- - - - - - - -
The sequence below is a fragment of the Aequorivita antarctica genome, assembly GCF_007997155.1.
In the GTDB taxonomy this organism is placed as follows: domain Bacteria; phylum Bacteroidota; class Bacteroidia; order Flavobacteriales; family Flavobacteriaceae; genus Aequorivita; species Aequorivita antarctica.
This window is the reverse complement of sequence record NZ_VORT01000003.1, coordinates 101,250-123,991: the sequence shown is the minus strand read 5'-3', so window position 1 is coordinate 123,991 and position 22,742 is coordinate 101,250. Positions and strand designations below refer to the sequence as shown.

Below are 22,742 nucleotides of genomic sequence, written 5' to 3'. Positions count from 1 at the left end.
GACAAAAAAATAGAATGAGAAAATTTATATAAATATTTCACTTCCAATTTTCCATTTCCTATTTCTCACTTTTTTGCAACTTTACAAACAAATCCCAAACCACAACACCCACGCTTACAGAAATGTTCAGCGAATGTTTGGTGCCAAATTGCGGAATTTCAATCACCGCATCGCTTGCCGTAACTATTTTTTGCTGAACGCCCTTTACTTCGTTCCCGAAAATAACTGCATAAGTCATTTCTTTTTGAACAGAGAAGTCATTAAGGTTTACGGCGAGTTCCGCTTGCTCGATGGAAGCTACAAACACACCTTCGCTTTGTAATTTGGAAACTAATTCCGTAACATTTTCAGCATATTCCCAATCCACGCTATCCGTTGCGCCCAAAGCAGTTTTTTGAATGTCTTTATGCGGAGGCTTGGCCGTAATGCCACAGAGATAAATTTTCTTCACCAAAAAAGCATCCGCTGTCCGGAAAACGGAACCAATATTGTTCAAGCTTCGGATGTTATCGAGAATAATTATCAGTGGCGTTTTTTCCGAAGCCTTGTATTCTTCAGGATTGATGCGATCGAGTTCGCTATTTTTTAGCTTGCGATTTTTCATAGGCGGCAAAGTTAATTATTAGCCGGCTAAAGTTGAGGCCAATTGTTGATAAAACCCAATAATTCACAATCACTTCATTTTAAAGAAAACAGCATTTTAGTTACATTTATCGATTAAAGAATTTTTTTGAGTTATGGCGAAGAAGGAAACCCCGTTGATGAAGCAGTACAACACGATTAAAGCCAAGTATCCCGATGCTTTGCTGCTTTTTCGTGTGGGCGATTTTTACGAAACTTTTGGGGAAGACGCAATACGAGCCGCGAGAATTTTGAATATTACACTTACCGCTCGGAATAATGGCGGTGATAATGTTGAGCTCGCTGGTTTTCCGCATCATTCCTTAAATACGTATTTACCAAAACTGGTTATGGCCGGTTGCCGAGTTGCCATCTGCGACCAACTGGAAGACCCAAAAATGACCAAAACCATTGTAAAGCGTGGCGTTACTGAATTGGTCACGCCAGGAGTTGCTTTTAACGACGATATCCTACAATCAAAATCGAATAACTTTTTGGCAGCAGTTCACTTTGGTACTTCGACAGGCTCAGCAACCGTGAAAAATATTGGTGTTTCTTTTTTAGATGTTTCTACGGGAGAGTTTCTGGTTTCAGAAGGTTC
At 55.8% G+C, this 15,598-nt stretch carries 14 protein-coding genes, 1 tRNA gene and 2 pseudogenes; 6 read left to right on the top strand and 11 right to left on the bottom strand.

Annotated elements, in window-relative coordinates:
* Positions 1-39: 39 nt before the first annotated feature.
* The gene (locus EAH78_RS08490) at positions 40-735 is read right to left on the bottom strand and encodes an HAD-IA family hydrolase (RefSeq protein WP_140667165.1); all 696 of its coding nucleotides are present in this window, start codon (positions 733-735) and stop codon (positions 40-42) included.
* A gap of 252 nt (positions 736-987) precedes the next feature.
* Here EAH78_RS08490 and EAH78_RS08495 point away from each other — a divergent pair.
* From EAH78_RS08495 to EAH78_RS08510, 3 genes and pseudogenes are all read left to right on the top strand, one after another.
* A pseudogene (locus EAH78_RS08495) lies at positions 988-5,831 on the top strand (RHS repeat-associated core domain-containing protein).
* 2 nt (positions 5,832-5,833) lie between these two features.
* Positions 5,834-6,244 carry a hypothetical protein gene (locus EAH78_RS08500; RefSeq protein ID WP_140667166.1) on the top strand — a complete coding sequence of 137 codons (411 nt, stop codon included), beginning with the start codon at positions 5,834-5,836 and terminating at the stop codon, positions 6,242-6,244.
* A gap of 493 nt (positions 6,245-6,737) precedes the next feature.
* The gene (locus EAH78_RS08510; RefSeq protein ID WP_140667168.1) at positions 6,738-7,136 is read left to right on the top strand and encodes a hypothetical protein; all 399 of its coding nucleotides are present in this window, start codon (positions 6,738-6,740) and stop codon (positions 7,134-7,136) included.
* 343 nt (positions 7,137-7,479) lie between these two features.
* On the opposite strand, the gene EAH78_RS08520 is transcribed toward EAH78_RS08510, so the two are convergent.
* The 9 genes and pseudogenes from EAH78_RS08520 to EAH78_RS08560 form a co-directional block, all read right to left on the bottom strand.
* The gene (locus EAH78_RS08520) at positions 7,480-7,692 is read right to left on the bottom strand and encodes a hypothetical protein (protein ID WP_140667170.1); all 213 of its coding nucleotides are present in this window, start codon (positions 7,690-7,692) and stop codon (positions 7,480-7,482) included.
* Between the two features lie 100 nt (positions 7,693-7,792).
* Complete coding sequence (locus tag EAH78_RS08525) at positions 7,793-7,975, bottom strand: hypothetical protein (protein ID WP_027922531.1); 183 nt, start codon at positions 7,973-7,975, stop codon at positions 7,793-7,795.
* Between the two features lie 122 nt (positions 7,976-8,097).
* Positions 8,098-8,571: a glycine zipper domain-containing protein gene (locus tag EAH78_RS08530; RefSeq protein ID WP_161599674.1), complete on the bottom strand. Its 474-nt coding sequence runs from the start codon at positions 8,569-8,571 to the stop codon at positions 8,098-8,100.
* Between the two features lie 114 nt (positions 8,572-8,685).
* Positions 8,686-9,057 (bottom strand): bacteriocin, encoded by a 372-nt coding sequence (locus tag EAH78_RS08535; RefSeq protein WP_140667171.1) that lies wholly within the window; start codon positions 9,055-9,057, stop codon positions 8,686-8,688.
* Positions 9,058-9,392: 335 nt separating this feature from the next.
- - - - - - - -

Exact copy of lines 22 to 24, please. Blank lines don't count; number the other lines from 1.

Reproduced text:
* Between the two features lie 100 nt (positions 7,693-7,792).
* Complete coding sequence (locus tag EAH78_RS08525) at positions 7,793-7,975, bottom strand: hypothetical protein (protein ID WP_027922531.1); 183 nt, start codon at positions 7,973-7,975, stop codon at positions 7,793-7,795.
* Between the two features lie 122 nt (positions 7,976-8,097).